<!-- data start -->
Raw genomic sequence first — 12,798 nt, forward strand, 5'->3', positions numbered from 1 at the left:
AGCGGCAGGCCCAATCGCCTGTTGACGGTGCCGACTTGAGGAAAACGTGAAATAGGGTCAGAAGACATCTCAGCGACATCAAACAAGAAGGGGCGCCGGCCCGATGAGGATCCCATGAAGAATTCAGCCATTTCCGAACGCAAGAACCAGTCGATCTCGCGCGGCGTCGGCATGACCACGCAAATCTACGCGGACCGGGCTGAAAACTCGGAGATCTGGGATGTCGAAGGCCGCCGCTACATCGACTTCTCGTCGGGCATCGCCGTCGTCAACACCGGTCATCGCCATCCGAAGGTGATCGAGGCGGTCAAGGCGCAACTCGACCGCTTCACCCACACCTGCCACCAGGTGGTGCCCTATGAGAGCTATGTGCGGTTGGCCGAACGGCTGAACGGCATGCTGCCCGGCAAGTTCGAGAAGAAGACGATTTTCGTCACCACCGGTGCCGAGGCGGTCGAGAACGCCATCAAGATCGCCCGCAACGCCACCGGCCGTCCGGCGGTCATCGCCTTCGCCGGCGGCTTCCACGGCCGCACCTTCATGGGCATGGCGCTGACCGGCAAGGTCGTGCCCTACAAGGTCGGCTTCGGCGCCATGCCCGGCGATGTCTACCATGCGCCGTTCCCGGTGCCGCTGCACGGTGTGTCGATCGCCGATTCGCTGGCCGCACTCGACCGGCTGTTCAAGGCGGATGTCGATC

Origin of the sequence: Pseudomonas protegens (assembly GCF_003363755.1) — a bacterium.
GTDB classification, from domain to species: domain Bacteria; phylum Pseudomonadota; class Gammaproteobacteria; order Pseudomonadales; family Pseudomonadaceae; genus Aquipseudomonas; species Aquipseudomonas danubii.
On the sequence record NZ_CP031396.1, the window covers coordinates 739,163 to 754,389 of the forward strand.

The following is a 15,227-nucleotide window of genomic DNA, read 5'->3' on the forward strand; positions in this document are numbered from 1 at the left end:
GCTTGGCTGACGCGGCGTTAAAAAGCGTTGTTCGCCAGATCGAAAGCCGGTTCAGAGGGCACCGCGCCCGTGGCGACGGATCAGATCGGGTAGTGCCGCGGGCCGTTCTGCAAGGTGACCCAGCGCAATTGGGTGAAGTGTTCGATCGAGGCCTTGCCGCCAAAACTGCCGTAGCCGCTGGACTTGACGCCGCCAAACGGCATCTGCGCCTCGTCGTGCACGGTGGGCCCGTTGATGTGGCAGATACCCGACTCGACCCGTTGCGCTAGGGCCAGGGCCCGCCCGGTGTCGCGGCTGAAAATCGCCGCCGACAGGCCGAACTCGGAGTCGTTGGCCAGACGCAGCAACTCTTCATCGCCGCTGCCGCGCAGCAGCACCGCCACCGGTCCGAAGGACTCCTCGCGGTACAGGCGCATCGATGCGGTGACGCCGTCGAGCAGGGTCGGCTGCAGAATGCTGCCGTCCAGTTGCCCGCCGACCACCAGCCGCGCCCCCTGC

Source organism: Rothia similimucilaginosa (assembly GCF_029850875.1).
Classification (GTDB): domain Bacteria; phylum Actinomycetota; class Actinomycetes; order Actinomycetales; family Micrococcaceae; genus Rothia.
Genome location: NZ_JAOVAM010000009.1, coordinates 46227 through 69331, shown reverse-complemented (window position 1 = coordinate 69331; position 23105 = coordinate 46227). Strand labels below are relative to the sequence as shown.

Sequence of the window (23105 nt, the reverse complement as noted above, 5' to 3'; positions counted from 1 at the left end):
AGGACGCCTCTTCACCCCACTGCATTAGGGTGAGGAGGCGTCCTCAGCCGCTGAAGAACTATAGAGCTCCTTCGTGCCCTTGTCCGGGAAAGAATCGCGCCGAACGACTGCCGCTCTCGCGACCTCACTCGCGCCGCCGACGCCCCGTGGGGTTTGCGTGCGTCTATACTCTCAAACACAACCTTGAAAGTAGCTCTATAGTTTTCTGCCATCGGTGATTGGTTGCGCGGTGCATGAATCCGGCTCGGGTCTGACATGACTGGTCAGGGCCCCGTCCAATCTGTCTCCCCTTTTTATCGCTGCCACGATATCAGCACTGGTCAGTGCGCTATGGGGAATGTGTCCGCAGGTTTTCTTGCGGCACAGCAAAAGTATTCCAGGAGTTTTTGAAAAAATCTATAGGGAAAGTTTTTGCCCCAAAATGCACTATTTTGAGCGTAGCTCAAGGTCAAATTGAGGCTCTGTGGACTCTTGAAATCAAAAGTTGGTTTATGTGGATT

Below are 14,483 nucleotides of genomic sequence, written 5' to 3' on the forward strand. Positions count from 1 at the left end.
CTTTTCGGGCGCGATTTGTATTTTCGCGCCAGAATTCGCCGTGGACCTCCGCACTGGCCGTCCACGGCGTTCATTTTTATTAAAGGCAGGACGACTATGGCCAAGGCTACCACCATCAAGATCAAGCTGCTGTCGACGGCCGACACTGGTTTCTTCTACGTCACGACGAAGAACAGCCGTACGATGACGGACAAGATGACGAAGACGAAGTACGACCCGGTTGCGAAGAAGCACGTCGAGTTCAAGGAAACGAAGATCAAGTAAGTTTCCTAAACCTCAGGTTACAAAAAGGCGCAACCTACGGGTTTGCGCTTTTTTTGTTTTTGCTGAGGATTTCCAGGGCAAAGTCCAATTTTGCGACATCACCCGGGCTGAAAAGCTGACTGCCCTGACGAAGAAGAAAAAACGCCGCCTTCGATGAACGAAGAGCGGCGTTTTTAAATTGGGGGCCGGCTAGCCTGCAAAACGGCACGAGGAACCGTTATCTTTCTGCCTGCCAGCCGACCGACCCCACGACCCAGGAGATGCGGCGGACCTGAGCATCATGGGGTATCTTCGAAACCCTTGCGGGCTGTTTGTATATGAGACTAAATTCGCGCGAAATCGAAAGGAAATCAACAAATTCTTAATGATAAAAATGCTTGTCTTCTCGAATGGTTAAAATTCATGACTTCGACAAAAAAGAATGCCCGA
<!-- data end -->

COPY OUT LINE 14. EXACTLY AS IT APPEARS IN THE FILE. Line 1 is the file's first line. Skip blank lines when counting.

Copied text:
CTTTTCGGGCGCGATTTGTATTTTCGCGCCAGAATTCGCCGTGGACCTCCGCACTGGCCGTCCACGGCGTTCATTTTTATTAAAGGCAGGACGACTATGGCCAAGGCTACCACCATCAAGATCAAGCTGCTGTCGACGGCCGACACTGGTTTCTTCTACGTCACGACGAAGAACAGCCGTACGATGACGGACAAGATGACGAAGACGAAGTACGACCCGGTTGCGAAGAAGCACGTCGAGTTCAAGGAAACGAAGATCAAGTAAGTTTCCTAAACCTCAGGTTACAAAAAGGCGCAACCTACGGGTTTGCGCTTTTTTTGTTTTTGCTGAGGATTTCCAGGGCAAAGTCCAATTTTGCGACATCACCCGGGCTGAAAAGCTGACTGCCCTGACGAAGAAGAAAAAACGCCGCCTTCGATGAACGAAGAGCGGCGTTTTTAAATTGGGGGCCGGCTAGCCTGCAAAACGGCACGAGGAACCGTTATCTTTCTGCCTGCCAGCCGACCGACCCCACGACCCAGGAGATGCGGCGGACCTGAGCATCATGGGGTATCTTCGAAACCCTTGCGGGCTGTTTGTATATGAGACTAAATTCGCGCGAAATCGAAAGGAAATCAACAAATTCTTAATGATAAAAATGCTTGTCTTCTCGAATGGTTAAAATTCATGACTTCGACAAAAAAGAATGCCCGA